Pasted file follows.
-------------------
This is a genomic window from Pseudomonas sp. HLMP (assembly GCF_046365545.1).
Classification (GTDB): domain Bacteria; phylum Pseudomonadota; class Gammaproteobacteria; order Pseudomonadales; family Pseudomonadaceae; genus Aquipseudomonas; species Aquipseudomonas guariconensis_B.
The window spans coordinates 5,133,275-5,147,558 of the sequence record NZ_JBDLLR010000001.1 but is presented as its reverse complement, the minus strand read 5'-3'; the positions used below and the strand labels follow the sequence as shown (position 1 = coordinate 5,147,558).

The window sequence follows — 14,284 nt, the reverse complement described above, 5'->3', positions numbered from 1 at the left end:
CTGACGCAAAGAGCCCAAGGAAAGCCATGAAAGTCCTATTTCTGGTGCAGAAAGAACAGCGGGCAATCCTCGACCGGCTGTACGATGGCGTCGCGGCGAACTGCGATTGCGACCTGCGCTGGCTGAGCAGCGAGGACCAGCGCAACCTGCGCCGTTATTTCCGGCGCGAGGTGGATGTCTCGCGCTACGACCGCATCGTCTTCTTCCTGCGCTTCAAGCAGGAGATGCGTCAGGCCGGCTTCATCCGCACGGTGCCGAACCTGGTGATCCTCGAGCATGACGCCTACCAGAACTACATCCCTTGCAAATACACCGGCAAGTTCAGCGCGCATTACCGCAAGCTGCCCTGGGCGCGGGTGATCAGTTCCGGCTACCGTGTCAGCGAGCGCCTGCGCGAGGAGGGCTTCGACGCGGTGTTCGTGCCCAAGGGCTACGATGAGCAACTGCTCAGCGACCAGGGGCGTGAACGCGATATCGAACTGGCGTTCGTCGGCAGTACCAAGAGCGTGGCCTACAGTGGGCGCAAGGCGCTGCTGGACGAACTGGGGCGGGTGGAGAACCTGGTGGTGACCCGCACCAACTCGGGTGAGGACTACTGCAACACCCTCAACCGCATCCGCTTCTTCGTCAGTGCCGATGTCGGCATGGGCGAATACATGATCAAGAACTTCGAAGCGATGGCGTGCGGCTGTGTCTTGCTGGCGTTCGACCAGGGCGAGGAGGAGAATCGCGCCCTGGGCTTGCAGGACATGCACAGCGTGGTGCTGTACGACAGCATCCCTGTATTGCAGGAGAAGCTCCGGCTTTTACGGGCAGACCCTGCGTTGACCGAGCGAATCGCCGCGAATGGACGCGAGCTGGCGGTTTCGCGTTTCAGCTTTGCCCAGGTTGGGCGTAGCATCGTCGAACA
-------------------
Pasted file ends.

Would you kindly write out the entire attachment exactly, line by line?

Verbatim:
This is a genomic window from Pseudomonas sp. HLMP (assembly GCF_046365545.1).
Classification (GTDB): domain Bacteria; phylum Pseudomonadota; class Gammaproteobacteria; order Pseudomonadales; family Pseudomonadaceae; genus Aquipseudomonas; species Aquipseudomonas guariconensis_B.
The window spans coordinates 5,133,275-5,147,558 of the sequence record NZ_JBDLLR010000001.1 but is presented as its reverse complement, the minus strand read 5'-3'; the positions used below and the strand labels follow the sequence as shown (position 1 = coordinate 5,147,558).

The window sequence follows — 14,284 nt, the reverse complement described above, 5'->3', positions numbered from 1 at the left end:
CTGACGCAAAGAGCCCAAGGAAAGCCATGAAAGTCCTATTTCTGGTGCAGAAAGAACAGCGGGCAATCCTCGACCGGCTGTACGATGGCGTCGCGGCGAACTGCGATTGCGACCTGCGCTGGCTGAGCAGCGAGGACCAGCGCAACCTGCGCCGTTATTTCCGGCGCGAGGTGGATGTCTCGCGCTACGACCGCATCGTCTTCTTCCTGCGCTTCAAGCAGGAGATGCGTCAGGCCGGCTTCATCCGCACGGTGCCGAACCTGGTGATCCTCGAGCATGACGCCTACCAGAACTACATCCCTTGCAAATACACCGGCAAGTTCAGCGCGCATTACCGCAAGCTGCCCTGGGCGCGGGTGATCAGTTCCGGCTACCGTGTCAGCGAGCGCCTGCGCGAGGAGGGCTTCGACGCGGTGTTCGTGCCCAAGGGCTACGATGAGCAACTGCTCAGCGACCAGGGGCGTGAACGCGATATCGAACTGGCGTTCGTCGGCAGTACCAAGAGCGTGGCCTACAGTGGGCGCAAGGCGCTGCTGGACGAACTGGGGCGGGTGGAGAACCTGGTGGTGACCCGCACCAACTCGGGTGAGGACTACTGCAACACCCTCAACCGCATCCGCTTCTTCGTCAGTGCCGATGTCGGCATGGGCGAATACATGATCAAGAACTTCGAAGCGATGGCGTGCGGCTGTGTCTTGCTGGCGTTCGACCAGGGCGAGGAGGAGAATCGCGCCCTGGGCTTGCAGGACATGCACAGCGTGGTGCTGTACGACAGCATCCCTGTATTGCAGGAGAAGCTCCGGCTTTTACGGGCAGACCCTGCGTTGACCGAGCGAATCGCCGCGAATGGACGCGAGCTGGCGGTTTCGCGTTTCAGCTTTGCCCAGGTTGGGCGTAGCATCGTCGAACA